In advanced manufacturing settings, portable arms have become a familiar sight, both in inspection areas and shop-floor environments. Their versatility and usefulness have also resulted in their use spreading to a wide variety of settings beyond manufacturing, from clinical measurement in hospitals, to data-archiving of antiquities in museums.
The original patent for articulated measuring arms (US3944798A) was filed in 1974 and commercial products were first launched in the early 1980s for tube-bending verification (Romer) and medical/surgical measurement (FARO). These two original applications, whilst quite separate, give a clue to the inevitable rise in popularity of articulated arms – they are used where 3-dimensional coordinate data is needed at sub-millimetre accuracy, especially where portability and flexibility are also required. Tube-bending companies typically manufacture thousands of different tube configurations over a range of sizes, all having complex 3D geometry; patients in medical settings are undeniably both 3-dimensional and unique!
With the passage of 40 years, the range of available arms has proliferated, and specialist arms have developed to improve their suitability for specific applications. Whilst non-contact laser scanning, diverse probing options, wireless connectivity, absolute encoders, and endless software enhancements have transformed the usability of portable arms, their ‘genetic code’ remains remarkably close to that of their early ancestors from the 1980s.
Advanced but Accessible Technology
All arms operate on the same principle: accurate angular encoders measure the articulations between a series of rigid shafts to enable the position of a probe to be recorded in relation to a fixed base unit. Movement of the arm’s links allows a user great flexibility to reach around parts and record data from all sides.
Many arms include a non-contact laser-line scanner in addition to a contact probe, enabling complex surface detail to be captured in the form of a point-cloud of XYZ datapoints. Using contact and non-contact probing, nearly all feature types can be measured accurately and simply.
Arms are relatively expensive, typically costing £50k or more. If they are only required intermittently, it is relatively easy to hire the equipment on a temporary basis with bespoke software and a skilled operator, if required. INSPHERE performs sub-contract service measurement work for a diverse range of clients, from f1 racing teams to artists requiring physical models to be recorded in a digital environment. An arm can be set up almost anywhere to capture true 3-dimensional datasets that respect datum structures and output full GD&T inspections quickly and efficiently. Such sub-contracting arrangements lower the barriers to entry and make coordinate metrology accessible to smaller organisations.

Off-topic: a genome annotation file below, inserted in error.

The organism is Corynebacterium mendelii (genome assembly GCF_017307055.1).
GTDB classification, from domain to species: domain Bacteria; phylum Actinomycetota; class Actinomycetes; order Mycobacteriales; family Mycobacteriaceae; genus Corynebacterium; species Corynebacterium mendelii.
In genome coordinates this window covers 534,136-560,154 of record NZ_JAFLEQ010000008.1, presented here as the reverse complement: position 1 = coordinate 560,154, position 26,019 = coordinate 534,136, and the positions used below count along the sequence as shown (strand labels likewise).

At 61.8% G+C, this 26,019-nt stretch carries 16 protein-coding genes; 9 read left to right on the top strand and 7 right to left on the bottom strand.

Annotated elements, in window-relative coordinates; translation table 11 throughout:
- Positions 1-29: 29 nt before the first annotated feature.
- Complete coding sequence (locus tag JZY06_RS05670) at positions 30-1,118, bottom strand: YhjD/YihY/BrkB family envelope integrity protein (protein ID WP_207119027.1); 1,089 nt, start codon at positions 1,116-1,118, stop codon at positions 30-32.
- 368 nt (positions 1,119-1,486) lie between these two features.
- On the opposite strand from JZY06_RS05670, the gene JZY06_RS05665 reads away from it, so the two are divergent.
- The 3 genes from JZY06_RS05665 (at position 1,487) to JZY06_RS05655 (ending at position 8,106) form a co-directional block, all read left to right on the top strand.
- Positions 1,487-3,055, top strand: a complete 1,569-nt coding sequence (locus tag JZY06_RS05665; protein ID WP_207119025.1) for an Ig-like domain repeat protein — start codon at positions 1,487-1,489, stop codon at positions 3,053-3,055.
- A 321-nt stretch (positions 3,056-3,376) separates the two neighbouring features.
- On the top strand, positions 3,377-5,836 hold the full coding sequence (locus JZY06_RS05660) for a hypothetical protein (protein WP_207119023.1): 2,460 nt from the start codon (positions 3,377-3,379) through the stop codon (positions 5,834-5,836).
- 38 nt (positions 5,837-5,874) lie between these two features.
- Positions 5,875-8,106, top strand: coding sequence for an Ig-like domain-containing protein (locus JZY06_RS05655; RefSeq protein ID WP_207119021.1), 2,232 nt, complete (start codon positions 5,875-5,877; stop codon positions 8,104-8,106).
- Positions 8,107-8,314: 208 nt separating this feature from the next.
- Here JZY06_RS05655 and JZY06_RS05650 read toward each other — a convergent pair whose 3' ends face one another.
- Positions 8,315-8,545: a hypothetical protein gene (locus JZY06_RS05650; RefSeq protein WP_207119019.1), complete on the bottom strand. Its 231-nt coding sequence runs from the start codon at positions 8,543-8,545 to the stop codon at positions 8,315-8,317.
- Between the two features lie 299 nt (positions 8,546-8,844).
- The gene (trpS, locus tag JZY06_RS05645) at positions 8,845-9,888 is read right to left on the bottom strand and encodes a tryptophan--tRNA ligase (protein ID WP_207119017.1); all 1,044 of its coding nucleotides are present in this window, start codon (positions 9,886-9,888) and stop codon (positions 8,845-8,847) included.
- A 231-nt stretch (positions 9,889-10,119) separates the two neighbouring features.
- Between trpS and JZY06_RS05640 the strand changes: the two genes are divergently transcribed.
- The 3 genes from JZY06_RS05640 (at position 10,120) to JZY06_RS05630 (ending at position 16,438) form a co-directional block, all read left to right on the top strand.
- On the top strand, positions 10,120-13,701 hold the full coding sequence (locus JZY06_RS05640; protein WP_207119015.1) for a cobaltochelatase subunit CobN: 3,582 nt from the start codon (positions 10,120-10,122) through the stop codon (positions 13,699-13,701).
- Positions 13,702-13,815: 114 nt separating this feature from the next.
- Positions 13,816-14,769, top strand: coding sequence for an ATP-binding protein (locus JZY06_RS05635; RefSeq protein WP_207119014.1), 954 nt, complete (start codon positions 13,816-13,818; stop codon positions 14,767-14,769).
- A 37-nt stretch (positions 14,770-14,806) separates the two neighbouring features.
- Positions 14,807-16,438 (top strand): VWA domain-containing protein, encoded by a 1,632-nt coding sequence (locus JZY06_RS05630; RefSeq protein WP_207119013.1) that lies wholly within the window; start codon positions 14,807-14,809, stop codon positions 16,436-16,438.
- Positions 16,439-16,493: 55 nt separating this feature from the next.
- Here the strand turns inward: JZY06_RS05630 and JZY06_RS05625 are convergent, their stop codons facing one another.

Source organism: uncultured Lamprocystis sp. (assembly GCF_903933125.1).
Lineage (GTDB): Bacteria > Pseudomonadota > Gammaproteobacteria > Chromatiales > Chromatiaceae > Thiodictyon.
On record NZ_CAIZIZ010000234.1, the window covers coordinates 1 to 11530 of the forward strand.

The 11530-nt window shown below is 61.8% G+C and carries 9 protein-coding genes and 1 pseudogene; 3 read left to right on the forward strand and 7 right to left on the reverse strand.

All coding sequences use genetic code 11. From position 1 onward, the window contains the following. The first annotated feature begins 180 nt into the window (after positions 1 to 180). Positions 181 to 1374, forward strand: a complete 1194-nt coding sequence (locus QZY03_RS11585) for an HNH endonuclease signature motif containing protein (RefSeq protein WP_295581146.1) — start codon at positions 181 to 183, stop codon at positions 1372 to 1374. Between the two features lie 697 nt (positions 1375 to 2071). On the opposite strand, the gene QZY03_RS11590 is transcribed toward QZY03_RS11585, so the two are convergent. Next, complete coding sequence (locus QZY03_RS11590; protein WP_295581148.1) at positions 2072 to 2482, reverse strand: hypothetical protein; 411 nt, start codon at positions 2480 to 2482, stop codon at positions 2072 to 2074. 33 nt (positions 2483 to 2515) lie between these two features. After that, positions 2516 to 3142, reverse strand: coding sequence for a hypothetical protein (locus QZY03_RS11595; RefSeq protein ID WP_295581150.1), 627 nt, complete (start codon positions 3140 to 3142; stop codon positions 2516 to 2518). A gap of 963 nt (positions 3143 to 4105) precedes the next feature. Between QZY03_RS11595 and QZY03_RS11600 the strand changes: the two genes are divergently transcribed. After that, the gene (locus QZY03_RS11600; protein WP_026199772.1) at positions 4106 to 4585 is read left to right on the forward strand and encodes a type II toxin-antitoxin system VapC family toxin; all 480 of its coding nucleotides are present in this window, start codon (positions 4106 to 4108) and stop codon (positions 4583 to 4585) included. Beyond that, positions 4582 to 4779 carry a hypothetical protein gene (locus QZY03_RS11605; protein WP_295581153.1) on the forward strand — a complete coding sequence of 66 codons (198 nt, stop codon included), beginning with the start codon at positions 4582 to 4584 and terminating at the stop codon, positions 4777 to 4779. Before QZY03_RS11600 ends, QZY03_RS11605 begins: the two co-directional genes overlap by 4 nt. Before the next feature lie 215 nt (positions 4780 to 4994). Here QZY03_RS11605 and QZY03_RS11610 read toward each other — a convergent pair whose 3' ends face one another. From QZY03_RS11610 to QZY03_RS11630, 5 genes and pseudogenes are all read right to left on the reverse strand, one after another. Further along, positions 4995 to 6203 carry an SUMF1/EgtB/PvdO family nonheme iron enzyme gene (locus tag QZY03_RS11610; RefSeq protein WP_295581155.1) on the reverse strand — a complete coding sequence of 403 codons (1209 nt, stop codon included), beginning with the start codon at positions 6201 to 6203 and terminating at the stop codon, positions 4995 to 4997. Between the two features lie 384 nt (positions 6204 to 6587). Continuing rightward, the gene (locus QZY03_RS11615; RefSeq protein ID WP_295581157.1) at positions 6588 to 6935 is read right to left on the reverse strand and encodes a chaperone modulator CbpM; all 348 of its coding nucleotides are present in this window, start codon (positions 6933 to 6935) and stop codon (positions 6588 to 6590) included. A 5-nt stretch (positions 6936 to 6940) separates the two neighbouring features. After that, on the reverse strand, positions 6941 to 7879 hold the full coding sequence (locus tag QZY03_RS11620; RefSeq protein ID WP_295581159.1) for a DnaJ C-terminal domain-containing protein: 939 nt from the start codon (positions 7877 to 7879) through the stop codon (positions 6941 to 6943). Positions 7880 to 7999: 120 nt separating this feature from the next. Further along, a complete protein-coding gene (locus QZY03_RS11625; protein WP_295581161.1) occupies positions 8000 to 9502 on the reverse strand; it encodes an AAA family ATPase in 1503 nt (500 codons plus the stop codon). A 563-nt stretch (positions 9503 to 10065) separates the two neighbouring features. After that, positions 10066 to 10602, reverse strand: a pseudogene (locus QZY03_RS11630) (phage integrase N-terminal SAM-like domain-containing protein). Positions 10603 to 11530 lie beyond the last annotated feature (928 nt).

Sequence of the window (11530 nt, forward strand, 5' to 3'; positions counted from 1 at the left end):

An example of INSPHERE’s recent work was to inspect a variety of configurations of air-ducts for aircraft. These had traditionally been inspected by first principles metrology but use of a portable arm allowed geometrical tolerances to be inspected far more efficiently and repeatably than by traditional methods.
Another regular inspection the company perform is to reach into the driver’s cockpit of f1 cars to establish the positions of anchor points and other key interfaces. This extremely cramped and complex space would be almost impossible to measure by any other system.
The Importance of Good Practice
One of the distinctive features of portable arms is the degree of operator influence. In comparison with other precision metrology systems, the user of an arm can markedly alter the results obtained. In this respect they are a bit like traditional ‘Vernier’ calipers – versatile, widely available, and sometimes woefully misused.
In Measurement System Analysis (MSA), ‘reproducibility’ quantifies how much a measurement system is influenced by the user. Ideally the influence of the user is close to zero. Steps to reduce such ‘nuisance’ variation can include good practice training and better documentation of work instructions to help standardise usage of the equipment.
INSPHERE has had great success with its portable metrology good practice courses as they are specifically designed to empower learners to ask questions about the quality of data being collected. The training course also covers how to use tools to quantify and eliminate sources of variation and improve the documentation of calibration, verification and usage approaches. The courses are software-neutral, hardware-neutral and application-neutral. Whatever arm is being used, there are several common steps that should be taken to make sure it is gathering the best possible datasets.
INSPHERE also delivers regular NPL courses in the fundamentals of measurement. Of course, a portable arm is only useful if the operator has a clear understanding of the purpose of the measurement process, and the NPL courses are an excellent way to equip learners with the tools to understand the language of measurement and how to apply it in real situations.
For more information about sub-contract portable arm metrology services or the training courses that INSPHERE offer, email firstname.lastname@example.org to contact us directly.